Sentiment indexes, which are constructed from answers to survey questions, are popular with the media; newspaper articles and commentaries abound following their release.
Few studies have found that sentiment indexes have significant explanatory power once fundamental economic factors are taken into account.
In this section, we summarize the empirical literature on the use of consumer sentiment indexes in a consumption function.
The inclusion of such variables in a consumption equation will ensure that the addition of sentiment indexes provides further explanatory power only to the extent that the indexes capture information relative to expected income, uncertainty, or at least information not found in standard macroeconomic data.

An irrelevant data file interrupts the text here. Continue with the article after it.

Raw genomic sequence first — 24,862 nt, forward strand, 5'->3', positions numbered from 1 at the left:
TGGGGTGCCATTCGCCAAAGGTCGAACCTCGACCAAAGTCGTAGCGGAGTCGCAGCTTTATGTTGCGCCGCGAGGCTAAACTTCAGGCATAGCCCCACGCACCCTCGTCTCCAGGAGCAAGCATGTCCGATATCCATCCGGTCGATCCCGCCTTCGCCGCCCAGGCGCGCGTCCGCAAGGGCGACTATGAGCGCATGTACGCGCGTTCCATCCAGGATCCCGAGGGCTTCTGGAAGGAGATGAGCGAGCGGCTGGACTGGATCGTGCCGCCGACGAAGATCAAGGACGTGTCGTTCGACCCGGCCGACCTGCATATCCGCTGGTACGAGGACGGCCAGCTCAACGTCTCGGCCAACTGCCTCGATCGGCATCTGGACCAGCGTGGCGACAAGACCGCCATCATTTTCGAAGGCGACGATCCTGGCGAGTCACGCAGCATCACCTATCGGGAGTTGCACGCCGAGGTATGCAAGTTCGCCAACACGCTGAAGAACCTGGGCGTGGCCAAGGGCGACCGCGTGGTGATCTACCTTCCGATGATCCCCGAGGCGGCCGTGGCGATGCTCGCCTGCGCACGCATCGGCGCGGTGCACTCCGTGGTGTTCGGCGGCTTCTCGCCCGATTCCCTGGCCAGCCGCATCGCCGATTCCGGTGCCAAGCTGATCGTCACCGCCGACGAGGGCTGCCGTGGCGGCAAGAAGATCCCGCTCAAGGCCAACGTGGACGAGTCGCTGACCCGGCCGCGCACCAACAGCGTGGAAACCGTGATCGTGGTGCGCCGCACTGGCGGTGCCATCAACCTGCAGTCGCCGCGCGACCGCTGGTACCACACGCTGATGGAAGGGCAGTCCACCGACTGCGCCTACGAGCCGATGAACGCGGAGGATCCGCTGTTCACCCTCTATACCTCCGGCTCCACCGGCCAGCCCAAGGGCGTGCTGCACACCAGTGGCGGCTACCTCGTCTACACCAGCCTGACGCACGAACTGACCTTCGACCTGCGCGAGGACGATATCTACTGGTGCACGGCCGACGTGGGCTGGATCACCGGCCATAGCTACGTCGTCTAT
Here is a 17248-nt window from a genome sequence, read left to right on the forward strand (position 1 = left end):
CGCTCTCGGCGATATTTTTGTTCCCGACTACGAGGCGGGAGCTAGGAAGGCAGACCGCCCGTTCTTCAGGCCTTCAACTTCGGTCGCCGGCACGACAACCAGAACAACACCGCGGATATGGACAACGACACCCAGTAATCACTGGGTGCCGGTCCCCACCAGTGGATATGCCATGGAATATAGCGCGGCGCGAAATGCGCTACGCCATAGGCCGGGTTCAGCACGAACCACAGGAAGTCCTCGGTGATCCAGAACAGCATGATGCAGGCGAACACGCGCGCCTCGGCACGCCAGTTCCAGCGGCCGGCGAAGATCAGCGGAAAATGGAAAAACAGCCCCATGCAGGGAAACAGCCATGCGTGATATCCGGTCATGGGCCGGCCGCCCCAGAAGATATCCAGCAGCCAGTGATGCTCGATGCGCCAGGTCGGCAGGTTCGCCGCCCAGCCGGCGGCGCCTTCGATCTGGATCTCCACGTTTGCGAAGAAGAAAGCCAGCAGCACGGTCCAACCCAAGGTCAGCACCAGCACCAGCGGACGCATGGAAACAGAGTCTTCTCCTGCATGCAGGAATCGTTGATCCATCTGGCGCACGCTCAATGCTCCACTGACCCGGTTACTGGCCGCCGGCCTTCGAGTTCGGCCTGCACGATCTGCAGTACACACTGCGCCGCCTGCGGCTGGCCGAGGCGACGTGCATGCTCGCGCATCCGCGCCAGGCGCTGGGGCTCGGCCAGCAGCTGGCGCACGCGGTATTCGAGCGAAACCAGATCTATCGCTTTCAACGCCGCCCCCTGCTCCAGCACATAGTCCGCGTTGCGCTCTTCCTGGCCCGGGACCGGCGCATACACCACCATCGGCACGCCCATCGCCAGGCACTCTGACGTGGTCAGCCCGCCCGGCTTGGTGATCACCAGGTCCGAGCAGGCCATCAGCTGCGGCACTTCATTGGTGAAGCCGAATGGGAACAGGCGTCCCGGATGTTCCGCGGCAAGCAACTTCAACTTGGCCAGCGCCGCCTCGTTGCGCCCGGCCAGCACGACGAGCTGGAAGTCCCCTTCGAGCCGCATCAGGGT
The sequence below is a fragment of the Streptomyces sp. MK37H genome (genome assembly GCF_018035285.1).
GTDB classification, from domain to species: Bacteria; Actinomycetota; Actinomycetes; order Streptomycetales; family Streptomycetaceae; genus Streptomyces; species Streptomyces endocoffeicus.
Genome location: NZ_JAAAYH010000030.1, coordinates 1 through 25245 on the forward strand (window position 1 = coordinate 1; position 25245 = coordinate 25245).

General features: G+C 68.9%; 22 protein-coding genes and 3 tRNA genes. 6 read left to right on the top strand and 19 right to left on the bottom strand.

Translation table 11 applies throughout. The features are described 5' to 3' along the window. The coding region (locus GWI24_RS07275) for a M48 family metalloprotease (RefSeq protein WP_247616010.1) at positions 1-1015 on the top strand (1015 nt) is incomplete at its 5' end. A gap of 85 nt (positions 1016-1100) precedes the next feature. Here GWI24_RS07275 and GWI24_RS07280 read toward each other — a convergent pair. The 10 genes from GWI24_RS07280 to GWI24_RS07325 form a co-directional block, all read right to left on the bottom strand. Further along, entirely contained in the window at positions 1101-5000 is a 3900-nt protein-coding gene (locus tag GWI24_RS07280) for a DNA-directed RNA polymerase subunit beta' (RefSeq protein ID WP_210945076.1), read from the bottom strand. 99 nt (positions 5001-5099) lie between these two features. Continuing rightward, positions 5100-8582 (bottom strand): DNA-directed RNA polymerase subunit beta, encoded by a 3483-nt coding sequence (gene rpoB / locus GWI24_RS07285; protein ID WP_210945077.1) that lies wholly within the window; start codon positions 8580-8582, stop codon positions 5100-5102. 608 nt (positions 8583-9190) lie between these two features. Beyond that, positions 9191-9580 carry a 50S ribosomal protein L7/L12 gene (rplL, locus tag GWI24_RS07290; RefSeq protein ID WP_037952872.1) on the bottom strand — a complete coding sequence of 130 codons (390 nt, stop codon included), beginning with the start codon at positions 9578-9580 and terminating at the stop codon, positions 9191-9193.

The findings in the empirical literature on consumer sentiment indexes can be divided into three groups.
The second group includes studies finding that sentiment indexes have an incremental explanatory value.
The third group of studies finds that sentiment indexes are useful because they improve forecasts of consumption during exceptional periods.
Some researchers, however, have suggested that sentiment indexes could be helpful during major economic or political events, as they tend to diverge from a path consistent with other macroeconomic variables in such periods.